Heights Libraries Welcomes Newest Board Member, Honors Outgoing Board President

The Cleveland Heights-University Heights Public Library is pleased to announce the appointment of its newest board member, Maximilian G. Gerboc. His term will begin in January 2016.

Gerboc, a Cleveland Heights resident for the past three years, graduated from Oberlin in 2008 and works for the Service Employees International Union (SEIU) Local 1, where he is in charge of contract negotiations. He grew up in Euclid and Madison, Ohio, and lived in New York City after graduation from college, but says he moved back to Ohio because he missed the Cleveland area.

Gerboc is passionate about social issues and volunteers for a variety of social justice initiatives, such as Black Lives Matter and Clevelanders for Public Transit. This dedication to social justice inspired him to apply for the Heights Libraries board. “I think the public library is the backbone of community engagement, education, free speech, and democracy,” he says. “I believe the library is an absolute good, a major net positive for the citizens it serves. Whether for education, pleasure, or just a safe space, the public library offers itself, across socio-economic, racial, gender, and religious boundaries, as a beacon of civility and enlightenment in the community.”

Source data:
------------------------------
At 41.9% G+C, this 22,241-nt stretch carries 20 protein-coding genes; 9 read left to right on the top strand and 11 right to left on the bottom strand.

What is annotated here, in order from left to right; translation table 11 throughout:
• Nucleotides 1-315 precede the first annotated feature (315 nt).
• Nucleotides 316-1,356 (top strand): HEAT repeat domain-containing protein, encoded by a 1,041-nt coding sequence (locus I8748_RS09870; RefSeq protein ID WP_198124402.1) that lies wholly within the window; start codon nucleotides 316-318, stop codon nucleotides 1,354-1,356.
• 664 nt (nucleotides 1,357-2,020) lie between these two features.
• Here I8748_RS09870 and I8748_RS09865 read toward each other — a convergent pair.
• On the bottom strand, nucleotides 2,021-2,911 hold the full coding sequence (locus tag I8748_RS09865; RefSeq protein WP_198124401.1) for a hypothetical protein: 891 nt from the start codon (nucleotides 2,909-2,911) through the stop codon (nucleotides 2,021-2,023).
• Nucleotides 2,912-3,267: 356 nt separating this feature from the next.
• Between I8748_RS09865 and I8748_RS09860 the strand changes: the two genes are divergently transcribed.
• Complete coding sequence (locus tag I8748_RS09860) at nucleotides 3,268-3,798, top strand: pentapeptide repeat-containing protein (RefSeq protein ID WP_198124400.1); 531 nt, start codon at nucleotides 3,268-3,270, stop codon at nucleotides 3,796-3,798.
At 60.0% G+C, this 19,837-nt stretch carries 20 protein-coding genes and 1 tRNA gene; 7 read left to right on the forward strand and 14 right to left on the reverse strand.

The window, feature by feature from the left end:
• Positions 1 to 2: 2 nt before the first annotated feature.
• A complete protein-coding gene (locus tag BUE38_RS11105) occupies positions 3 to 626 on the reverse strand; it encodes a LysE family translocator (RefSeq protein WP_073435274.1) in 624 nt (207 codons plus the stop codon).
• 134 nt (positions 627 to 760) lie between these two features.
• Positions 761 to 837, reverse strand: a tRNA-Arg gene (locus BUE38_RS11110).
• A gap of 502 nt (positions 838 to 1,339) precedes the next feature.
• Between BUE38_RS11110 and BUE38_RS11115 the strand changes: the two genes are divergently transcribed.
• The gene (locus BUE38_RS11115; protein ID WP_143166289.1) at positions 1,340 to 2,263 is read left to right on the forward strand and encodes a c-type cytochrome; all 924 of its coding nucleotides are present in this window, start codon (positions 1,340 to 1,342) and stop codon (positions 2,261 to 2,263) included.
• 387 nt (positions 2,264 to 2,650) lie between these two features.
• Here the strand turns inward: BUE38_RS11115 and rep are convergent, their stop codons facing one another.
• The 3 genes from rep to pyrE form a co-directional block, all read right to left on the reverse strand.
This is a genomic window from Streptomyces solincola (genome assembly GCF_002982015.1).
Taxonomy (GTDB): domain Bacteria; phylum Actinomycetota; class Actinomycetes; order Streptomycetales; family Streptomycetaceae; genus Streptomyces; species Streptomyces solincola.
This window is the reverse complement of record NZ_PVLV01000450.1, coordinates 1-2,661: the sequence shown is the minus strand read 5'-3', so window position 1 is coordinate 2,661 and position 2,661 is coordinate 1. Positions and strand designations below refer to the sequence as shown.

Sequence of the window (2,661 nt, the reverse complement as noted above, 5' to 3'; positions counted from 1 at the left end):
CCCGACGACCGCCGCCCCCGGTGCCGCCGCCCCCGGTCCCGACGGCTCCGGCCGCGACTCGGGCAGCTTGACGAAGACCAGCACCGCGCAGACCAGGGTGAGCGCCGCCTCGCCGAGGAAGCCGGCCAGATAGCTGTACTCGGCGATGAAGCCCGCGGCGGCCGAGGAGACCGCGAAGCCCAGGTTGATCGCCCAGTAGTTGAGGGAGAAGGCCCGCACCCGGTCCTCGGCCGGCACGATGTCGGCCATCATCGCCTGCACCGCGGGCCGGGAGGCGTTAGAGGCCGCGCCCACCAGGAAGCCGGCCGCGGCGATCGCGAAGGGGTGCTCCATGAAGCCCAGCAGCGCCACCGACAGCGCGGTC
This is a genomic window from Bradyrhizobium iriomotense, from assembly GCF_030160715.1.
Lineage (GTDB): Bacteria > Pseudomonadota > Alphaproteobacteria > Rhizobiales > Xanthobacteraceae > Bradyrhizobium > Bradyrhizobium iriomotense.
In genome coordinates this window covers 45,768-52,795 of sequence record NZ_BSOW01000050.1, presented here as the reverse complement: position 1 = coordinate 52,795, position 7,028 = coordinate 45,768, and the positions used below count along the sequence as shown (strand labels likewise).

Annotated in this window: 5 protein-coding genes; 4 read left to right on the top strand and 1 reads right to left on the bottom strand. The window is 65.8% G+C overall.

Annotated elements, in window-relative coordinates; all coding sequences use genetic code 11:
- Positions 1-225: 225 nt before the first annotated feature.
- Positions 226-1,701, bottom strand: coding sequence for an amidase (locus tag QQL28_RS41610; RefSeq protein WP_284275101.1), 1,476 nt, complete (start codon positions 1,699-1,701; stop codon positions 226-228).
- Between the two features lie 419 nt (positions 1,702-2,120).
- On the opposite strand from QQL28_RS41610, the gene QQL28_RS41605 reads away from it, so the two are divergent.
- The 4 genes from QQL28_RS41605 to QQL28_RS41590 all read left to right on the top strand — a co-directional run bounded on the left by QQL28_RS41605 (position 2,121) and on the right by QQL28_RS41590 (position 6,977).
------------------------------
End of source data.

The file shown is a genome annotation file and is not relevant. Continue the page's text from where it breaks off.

Gerboc replaces outgoing board member Rick Ortmeyer, whose term ends in December 2016 after serving a partial four-year term.

Ortmeyer’s board service included a successful library levy campaign in 2014, when he served as vice president, and was instrumental in planning the renovations of the University Heights branch which commenced this year during his term as board president. Ortmeyer’s experience as an architect, currently as a principal with the firm Bostwick Design Partnership, provided the library with crucial expertise. “I’m glad to have been helpful during the early community dialogue regarding the new University Heights Branch,” says Ortmeyer, “and more recently the planning, design and early construction of this exciting project.”

Ortmeyer says his career as an architect helped inspire his library service: “As an architect, I’ve been lucky to work on library projects regionally and nationally, and have seen the important work librarians do in communities everywhere, providing equal access to opportunity and resources. A little over five years ago I met Nancy Levin through mutual friends, and learned about an opening on the board. It felt like an ideal way to contribute something meaningful to my home community while also advocating for the community of librarians, from whom I have learned so much.”

Ortmeyer will be succeeded as board president by Ron Holland, who previously served as vice president and chair of the operations committee.

“I am looking forward to seeing through the completion of the University Heights branch renovation, and the continued growth and success of our library system,” says Holland, who worked at the library in his youth. “My inspiration for joining the library board stems from first being a lifelong user of the library for my personal and educational needs. Secondly, I was inspired to give back to a library system that gave me so many years of employment during my own high school and college years. And now the library serves my children by giving them knowledge.”